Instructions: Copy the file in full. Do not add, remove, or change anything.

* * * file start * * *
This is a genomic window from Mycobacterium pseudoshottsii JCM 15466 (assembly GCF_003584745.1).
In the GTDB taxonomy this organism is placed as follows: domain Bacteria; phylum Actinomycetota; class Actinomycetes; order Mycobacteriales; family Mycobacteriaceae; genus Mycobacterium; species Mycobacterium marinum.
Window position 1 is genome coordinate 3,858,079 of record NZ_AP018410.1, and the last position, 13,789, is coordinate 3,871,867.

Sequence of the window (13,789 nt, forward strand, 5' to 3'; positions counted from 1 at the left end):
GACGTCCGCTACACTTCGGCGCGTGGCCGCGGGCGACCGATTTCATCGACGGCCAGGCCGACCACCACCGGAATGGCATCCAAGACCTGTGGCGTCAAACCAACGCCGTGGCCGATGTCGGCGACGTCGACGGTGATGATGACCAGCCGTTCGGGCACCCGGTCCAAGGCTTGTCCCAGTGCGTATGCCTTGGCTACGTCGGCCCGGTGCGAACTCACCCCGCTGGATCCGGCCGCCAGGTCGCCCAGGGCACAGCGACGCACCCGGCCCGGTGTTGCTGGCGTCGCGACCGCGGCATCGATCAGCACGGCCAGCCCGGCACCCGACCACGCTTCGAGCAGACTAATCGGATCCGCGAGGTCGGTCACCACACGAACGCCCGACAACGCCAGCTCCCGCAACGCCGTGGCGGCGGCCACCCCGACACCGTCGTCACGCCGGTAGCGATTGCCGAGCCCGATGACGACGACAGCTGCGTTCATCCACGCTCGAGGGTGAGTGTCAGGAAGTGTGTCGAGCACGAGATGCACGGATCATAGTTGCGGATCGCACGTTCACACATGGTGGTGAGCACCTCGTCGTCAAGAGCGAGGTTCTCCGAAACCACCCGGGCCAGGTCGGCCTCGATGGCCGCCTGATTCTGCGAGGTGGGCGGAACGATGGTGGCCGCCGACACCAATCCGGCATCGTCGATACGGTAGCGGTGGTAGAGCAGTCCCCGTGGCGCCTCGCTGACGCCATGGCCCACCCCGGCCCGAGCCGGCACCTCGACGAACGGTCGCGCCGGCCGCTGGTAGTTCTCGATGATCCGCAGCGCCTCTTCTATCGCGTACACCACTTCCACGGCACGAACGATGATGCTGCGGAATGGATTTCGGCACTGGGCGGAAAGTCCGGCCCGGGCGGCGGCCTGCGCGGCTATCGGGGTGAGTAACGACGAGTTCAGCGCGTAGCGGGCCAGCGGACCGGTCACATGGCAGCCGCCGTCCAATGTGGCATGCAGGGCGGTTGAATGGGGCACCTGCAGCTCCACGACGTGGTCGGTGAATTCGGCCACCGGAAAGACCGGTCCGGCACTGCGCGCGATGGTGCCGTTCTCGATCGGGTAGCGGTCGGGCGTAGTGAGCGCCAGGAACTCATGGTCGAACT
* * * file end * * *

This is a genomic window from Mycobacterium pseudoshottsii JCM 15466 (assembly GCF_003584745.1).
In the GTDB taxonomy this organism is placed as follows: domain Bacteria; phylum Actinomycetota; class Actinomycetes; order Mycobacteriales; family Mycobacteriaceae; genus Mycobacterium; species Mycobacterium marinum.
Window position 1 is genome coordinate 3,858,079 of record NZ_AP018410.1, and the last position, 13,789, is coordinate 3,871,867.

Sequence of the window (13,789 nt, forward strand, 5' to 3'; positions counted from 1 at the left end):
GACGTCCGCTACACTTCGGCGCGTGGCCGCGGGCGACCGATTTCATCGACGGCCAGGCCGACCACCACCGGAATGGCATCCAAGACCTGTGGCGTCAAACCAACGCCGTGGCCGATGTCGGCGACGTCGACGGTGATGATGACCAGCCGTTCGGGCACCCGGTCCAAGGCTTGTCCCAGTGCGTATGCCTTGGCTACGTCGGCCCGGTGCGAACTCACCCCGCTGGATCCGGCCGCCAGGTCGCCCAGGGCACAGCGACGCACCCGGCCCGGTGTTGCTGGCGTCGCGACCGCGGCATCGATCAGCACGGCCAGCCCGGCACCCGACCACGCTTCGAGCAGACTAATCGGATCCGCGAGGTCGGTCACCACACGAACGCCCGACAACGCCAGCTCCCGCAACGCCGTGGCGGCGGCCACCCCGACACCGTCGTCACGCCGGTAGCGATTGCCGAGCCCGATGACGACGACAGCTGCGTTCATCCACGCTCGAGGGTGAGTGTCAGGAAGTGTGTCGAGCACGAGATGCACGGATCATAGTTGCGGATCGCACGTTCACACATGGTGGTGAGCACCTCGTCGTCAAGAGCGAGGTTCTCCGAAACCACCCGGGCCAGGTCGGCCTCGATGGCCGCCTGATTCTGCGAGGTGGGCGGAACGATGGTGGCCGCCGACACCAATCCGGCATCGTCGATACGGTAGCGGTGGTAGAGCAGTCCCCGTGGCGCCTCGCTGACGCCATGGCCCACCCCGGCCCGAGCCGGCACCTCGACGAACGGTCGCGCCGGCCGCTGGTAGTTCTCGATGATCCGCAGCGCCTCTTCTATCGCGTACACCACTTCCACGGCACGAACGATGATGCTGCGGAATGGATTTCGGCACTGGGCGGAAAGTCCGGCCCGGGCGGCGGCCTGCGCGGCTATCGGGGTGAGTAACGACGAGTTCAGCGCGTAGCGGGCCAGCGGACCGGTCACATGGCAGCCGCCGTCCAATGTGGCATGCAGGGCGGTTGAATGGGGCACCTGCAGCTCCACGACGTGGTCGGTGAATTCGGCCACCGGAAAGACCGGTCCGGCACTGCGCGCGATGGTGCCGTTCTCGATCGGGTAGCGGTCGGGCGTAGTGAGCGCCAGGAACTCATGGTCGAACT